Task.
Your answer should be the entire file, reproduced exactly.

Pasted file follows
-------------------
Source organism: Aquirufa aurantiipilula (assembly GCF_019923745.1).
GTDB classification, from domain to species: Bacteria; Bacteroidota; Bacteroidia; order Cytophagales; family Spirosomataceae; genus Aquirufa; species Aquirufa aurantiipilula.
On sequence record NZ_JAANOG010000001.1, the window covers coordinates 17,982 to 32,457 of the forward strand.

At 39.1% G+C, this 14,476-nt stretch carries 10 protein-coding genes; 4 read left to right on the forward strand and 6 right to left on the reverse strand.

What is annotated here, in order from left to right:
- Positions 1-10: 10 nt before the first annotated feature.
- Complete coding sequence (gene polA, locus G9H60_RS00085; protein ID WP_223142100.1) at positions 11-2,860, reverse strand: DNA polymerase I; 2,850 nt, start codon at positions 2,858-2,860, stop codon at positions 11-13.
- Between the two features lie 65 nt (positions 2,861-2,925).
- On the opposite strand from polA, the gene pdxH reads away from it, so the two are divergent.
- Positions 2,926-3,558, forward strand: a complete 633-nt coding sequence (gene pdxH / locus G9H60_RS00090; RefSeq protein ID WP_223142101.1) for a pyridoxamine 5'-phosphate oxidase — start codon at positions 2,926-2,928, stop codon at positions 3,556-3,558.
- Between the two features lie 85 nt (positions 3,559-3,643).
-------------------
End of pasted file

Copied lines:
Source organism: Aquirufa aurantiipilula (assembly GCF_019923745.1).
GTDB classification, from domain to species: Bacteria; Bacteroidota; Bacteroidia; order Cytophagales; family Spirosomataceae; genus Aquirufa; species Aquirufa aurantiipilula.
On sequence record NZ_JAANOG010000001.1, the window covers coordinates 17,982 to 32,457 of the forward strand.

At 39.1% G+C, this 14,476-nt stretch carries 10 protein-coding genes; 4 read left to right on the forward strand and 6 right to left on the reverse strand.

What is annotated here, in order from left to right:
- Positions 1-10: 10 nt before the first annotated feature.
- Complete coding sequence (gene polA, locus G9H60_RS00085; protein ID WP_223142100.1) at positions 11-2,860, reverse strand: DNA polymerase I; 2,850 nt, start codon at positions 2,858-2,860, stop codon at positions 11-13.
- Between the two features lie 65 nt (positions 2,861-2,925).
- On the opposite strand from polA, the gene pdxH reads away from it, so the two are divergent.
- Positions 2,926-3,558, forward strand: a complete 633-nt coding sequence (gene pdxH / locus G9H60_RS00090; RefSeq protein ID WP_223142101.1) for a pyridoxamine 5'-phosphate oxidase — start codon at positions 2,926-2,928, stop codon at positions 3,556-3,558.
- Between the two features lie 85 nt (positions 3,559-3,643).